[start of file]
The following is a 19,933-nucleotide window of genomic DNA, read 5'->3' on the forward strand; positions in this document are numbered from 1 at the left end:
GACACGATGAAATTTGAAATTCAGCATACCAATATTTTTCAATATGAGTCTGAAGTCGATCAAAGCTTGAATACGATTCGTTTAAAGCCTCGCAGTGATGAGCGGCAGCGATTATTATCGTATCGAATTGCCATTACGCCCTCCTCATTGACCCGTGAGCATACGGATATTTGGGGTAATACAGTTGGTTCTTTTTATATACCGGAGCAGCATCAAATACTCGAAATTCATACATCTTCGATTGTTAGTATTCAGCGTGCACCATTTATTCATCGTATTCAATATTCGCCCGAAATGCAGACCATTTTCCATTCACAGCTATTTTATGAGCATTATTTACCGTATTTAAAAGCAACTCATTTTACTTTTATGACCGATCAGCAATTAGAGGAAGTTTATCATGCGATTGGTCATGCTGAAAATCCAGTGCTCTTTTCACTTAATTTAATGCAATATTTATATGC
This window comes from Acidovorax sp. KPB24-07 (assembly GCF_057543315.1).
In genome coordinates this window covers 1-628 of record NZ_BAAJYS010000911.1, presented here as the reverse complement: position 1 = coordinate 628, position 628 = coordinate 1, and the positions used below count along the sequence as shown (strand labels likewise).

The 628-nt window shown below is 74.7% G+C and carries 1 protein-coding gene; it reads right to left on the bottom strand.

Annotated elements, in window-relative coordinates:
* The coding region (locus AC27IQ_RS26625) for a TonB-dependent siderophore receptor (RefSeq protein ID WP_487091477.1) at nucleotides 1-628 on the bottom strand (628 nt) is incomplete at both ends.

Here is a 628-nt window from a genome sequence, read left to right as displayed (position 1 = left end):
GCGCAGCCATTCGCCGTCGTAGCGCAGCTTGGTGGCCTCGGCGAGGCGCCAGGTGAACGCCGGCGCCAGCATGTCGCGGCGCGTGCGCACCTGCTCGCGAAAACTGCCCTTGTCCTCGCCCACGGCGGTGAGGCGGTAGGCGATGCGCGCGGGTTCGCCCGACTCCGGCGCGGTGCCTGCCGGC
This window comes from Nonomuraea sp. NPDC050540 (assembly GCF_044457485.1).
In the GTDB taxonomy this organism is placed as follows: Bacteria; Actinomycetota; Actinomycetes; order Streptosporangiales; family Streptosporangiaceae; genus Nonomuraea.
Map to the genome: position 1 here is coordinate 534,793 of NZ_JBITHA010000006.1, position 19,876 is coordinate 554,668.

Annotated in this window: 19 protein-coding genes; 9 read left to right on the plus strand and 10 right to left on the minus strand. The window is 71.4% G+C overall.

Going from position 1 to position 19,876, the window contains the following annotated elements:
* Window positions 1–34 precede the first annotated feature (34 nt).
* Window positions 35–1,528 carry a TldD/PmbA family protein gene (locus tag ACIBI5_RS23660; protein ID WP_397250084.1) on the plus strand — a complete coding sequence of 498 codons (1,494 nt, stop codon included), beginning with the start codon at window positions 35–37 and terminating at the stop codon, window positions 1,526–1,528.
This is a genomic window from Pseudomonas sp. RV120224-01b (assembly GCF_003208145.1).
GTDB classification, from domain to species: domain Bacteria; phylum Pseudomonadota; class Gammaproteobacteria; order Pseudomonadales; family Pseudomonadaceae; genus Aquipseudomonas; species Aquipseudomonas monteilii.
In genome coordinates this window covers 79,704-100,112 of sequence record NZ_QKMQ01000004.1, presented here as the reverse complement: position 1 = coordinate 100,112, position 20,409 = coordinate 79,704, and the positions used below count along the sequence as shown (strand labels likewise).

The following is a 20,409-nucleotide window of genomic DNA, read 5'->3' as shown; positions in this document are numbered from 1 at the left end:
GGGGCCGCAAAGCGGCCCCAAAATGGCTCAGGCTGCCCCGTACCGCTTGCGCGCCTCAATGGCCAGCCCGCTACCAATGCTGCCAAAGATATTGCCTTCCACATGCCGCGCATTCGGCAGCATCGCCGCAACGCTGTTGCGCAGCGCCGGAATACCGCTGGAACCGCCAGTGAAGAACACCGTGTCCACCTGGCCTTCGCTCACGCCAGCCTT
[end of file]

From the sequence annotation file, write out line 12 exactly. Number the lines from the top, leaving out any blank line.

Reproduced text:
Map to the genome: position 1 here is coordinate 534,793 of NZ_JBITHA010000006.1, position 19,876 is coordinate 554,668.